Your college-age daughter calls you, sobbing, at 10:00 pm. She’s feeling overwhelmed by exams and paper deadlines, and she’s begging you to let her quit the part-time job she’s been working while taking her full load of college classes.
You want her to be happy, of course—plus you worry that the time she’s spending at her job might be bringing her grades down.
Do you tell her to go ahead and quit? The answer below just might surprise you.
About a month ago I wrote about how some students could end up wealthier and happier by not going to four-year college after high school. It was a life-changing post for many. If you missed it, be sure to read it here.
Today’s huge news is that starting next year, this very valuable type of post-secondary education will be FREE for an estimated 1600 Minnesotans.
If you’re going to access this benefit for your child, though, there are several things you need to know right now.
It’s true! Free technical school for 1600 Minnesotans!
Starting in 2016, Minnesota is embarking on a two-year pilot program where the state will pay tuition and fees for 1600 recent high school grads who enroll in job-skills training programs at public two-year colleges and pursue high-demand technical training in fields such as agriculture, manufacturing, and computer science and others.
Hot fields with high levels of future employability
Jobs in these fields “are very, very hot right now,” said Minnesota State Senator LeRoy Stumpf, DFL-Plummer, who was the lead sponsor of the Minnesota bill that provided $8.5 million for the program. “Nobody can get enough employees.”
Years ago, a hardworking college student could earn enough money in a summer of life-guarding or burger flipping to pay for one year of college tuition.If she continued to work for wages for as many hours as possible during the school year, lived in a tiny apartment with multiple roommates, and ate only macaroni and cheese, she might be able to cover her own living expenses during the school year as well.Is this still the case?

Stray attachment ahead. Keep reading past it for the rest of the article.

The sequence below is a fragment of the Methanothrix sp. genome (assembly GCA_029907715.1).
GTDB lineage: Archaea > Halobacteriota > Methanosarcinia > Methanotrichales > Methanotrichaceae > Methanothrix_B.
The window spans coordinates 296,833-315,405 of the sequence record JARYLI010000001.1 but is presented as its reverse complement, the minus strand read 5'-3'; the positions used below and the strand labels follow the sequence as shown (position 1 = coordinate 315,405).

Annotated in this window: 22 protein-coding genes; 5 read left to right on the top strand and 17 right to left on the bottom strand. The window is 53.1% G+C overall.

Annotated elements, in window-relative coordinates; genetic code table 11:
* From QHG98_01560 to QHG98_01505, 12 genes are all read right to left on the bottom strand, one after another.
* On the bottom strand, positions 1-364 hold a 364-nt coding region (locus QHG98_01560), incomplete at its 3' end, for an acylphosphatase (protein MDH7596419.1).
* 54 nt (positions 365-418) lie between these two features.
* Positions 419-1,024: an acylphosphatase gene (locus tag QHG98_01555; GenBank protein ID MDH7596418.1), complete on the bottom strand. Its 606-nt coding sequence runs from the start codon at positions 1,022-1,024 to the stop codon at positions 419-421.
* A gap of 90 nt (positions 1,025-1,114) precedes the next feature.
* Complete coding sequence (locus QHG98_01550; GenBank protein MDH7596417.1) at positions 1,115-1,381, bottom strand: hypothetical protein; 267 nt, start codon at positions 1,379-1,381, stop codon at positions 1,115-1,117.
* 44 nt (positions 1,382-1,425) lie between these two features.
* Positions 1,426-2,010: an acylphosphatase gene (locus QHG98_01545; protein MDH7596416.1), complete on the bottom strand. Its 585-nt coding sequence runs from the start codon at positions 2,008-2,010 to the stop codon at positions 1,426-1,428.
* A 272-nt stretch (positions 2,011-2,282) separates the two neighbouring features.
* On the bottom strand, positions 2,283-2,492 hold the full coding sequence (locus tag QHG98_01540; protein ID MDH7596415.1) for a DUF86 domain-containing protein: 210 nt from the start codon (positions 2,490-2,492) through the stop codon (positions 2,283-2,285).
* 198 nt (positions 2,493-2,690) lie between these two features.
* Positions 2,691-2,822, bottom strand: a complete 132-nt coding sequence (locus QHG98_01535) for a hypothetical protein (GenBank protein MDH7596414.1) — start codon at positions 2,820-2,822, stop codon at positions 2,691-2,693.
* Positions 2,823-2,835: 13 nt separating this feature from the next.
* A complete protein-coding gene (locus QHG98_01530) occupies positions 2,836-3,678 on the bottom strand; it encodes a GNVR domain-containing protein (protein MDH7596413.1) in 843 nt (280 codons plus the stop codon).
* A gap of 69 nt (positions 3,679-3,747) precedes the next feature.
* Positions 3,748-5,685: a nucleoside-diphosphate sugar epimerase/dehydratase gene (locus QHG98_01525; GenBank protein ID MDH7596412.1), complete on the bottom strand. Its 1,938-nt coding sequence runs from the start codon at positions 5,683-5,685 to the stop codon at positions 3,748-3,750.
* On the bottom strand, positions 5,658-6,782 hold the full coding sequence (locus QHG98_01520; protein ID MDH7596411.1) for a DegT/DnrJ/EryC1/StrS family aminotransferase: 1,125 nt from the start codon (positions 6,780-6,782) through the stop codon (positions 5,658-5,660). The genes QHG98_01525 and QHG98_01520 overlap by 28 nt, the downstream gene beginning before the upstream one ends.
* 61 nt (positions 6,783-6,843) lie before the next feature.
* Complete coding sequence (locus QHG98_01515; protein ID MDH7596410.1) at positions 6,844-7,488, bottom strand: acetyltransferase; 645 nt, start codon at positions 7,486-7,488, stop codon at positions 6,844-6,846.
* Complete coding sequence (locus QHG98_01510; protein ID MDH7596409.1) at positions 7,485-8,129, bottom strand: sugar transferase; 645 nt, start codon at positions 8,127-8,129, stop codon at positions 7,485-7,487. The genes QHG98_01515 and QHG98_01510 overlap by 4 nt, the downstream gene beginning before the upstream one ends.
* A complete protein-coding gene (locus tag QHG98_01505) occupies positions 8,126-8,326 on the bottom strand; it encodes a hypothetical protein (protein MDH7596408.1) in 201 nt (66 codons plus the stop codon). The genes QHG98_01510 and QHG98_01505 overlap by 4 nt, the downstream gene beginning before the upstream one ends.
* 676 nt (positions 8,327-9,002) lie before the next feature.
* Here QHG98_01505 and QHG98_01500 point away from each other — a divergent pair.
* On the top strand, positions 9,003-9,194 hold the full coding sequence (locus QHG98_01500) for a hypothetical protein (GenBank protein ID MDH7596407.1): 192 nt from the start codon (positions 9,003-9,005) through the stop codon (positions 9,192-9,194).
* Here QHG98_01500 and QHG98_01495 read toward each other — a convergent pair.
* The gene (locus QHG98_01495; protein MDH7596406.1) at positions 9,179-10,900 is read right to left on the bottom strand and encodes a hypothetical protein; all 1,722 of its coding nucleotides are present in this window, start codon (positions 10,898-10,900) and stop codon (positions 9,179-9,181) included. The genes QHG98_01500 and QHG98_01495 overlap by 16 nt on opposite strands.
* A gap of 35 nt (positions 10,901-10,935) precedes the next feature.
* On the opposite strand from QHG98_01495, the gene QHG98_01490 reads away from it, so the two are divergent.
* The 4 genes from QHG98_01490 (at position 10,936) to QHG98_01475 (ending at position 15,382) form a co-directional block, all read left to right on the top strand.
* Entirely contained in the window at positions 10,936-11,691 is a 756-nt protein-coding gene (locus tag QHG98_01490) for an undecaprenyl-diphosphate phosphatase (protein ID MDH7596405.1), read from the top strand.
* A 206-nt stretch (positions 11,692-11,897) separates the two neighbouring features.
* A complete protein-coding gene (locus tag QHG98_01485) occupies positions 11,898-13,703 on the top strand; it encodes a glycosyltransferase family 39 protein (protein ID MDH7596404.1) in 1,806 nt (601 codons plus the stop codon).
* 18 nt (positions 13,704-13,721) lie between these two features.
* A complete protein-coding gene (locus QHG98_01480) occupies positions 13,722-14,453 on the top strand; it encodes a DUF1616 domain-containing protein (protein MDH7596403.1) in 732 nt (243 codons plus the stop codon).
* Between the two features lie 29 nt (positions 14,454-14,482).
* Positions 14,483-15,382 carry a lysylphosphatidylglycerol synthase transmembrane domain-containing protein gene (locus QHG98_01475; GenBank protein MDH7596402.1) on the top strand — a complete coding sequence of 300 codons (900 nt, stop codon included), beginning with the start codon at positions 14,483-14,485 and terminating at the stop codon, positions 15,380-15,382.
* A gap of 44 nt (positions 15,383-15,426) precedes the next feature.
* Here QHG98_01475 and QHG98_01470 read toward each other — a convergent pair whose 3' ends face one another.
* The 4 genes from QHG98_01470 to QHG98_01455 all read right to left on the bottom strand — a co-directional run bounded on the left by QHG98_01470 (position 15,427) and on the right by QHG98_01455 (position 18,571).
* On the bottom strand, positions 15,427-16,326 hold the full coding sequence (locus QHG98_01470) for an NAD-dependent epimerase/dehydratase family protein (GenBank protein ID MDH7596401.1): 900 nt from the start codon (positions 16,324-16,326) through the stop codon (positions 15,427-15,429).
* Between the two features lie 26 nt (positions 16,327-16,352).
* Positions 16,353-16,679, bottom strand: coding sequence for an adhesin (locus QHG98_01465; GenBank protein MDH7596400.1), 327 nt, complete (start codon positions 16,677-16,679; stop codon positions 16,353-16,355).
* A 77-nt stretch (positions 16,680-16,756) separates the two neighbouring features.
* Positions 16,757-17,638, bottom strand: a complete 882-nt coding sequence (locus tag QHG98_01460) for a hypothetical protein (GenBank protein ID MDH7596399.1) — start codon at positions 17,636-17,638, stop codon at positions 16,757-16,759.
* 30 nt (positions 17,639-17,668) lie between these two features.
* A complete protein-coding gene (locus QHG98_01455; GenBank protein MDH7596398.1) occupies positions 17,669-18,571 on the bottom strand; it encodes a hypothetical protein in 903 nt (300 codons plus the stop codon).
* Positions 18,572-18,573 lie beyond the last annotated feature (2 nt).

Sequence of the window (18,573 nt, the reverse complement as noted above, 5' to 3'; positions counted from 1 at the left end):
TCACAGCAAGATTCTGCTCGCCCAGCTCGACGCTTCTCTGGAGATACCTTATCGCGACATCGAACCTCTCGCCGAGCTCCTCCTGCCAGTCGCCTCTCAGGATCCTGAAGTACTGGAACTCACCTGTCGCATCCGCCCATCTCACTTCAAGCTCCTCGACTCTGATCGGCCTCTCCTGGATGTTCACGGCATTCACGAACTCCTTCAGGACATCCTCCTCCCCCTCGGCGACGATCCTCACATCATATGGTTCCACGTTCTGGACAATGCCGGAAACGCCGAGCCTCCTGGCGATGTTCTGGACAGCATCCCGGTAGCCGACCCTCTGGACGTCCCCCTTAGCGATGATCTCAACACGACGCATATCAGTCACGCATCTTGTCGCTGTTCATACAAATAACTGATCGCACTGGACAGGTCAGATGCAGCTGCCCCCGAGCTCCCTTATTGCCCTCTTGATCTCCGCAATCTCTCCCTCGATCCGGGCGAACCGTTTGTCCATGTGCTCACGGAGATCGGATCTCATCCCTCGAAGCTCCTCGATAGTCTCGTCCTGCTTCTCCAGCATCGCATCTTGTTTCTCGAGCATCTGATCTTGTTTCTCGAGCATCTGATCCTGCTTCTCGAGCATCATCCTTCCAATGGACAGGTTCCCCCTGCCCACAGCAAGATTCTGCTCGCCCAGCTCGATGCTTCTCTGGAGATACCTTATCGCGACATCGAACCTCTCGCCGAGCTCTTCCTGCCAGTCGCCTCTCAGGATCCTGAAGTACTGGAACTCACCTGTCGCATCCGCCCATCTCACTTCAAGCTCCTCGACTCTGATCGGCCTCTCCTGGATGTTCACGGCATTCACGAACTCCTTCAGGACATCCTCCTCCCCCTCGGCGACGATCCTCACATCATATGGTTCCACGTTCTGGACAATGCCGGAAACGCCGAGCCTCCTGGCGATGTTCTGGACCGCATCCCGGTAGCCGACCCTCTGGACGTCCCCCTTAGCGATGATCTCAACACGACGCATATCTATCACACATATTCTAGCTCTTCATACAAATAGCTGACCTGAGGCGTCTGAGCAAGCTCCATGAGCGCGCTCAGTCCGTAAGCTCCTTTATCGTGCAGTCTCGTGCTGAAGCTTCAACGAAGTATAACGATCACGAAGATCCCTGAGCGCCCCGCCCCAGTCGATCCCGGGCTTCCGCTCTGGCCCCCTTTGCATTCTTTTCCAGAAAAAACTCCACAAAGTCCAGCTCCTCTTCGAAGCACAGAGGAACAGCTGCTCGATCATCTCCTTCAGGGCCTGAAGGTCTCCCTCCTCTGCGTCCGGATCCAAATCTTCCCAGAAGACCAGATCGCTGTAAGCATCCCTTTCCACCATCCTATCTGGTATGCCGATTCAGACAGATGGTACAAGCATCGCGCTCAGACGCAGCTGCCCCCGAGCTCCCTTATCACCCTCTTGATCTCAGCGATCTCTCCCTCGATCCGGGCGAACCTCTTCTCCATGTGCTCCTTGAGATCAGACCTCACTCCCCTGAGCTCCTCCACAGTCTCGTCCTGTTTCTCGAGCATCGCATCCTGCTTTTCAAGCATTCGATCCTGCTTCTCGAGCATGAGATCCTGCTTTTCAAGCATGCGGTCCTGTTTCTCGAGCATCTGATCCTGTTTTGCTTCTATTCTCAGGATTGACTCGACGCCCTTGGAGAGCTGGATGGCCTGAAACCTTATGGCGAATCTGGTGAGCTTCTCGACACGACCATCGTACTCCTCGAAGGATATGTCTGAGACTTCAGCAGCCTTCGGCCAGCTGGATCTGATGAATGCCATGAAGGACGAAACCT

No; it’s not.
Students can no longer pay for their own college by working a minimum wage job.
The answer?As long as your child meets the LinkedIn.com minimum age limit of 14, it’s absolutely true.
Your child needs one place to keep track of all of her accomplishments, achievements, work experiences, school and scouting awards, scholarship awards, job shadowing experiences, and volunteer and service hours and experiences, right? LinkedIn is a spectacular place to do that.
Today I’m featuring a 16 minute TEDx talk on student loan debt by Adam Carroll.
This is a must-listen for every parent.
Listen while you’re getting ready for work in the morning, commuting, or cooking dinner. It’ll change everything you’ve ever believed about student loan debt, and it’ll change your kid’s life.
And if you find yourself breaking out in a cold sweat after listening? Don’t worry. Request my “QUICK START Guide” on this website, and then click on your child’s age in my “WHAT TO DO WHEN” section. I’ll give you free, clear, step-by-step help getting your kids through college debt free and into jobs they love afterward. To read my gravely concerned post on the topic of student loan debt, click here.
Your son or daughter has started looking at colleges, and at this point the discussion is pretty much centered around how pretty the buildings are, what kind of sports they have, and “the quality of the business program.” But are there even more important questions that should be being asked?
Like: “If I attend here, will I be able to get an off-campus job that offers me tuition reimbursement?”
A fantastic fringe benefit for college students
Most students work for money while they’re in college. Highly strategic students don’t just work for money, they work for a paycheck plus a check that their employers write to their colleges to help pay their college tuition bills.
This article on the “back door” into Harvard was previously published on this site on July 6th, 2015. It was updated and reposted here on July 30th, 2018.
Would you like your child to have a Harvard education, but without the nerve-wracking admissions pressure or astronomical tuition cost?
If this sounds good to you, you might seriously consider the Bachelor of Liberal Arts (ALB) degree at the Harvard Extension School (HES), where the cost of attendance is only $22,500 per year including tuition, housing, food, books, supplies, personal expenses, and transportation (with financial aid available to those who apply and qualify).
This is a 70% savings off of the regular yearly cost of Harvard attendance, which is among the highest in the country at upwards of $68,000 per year.
1. “Are you kidding? Is this real? How would this differ from being a regular Harvard student?”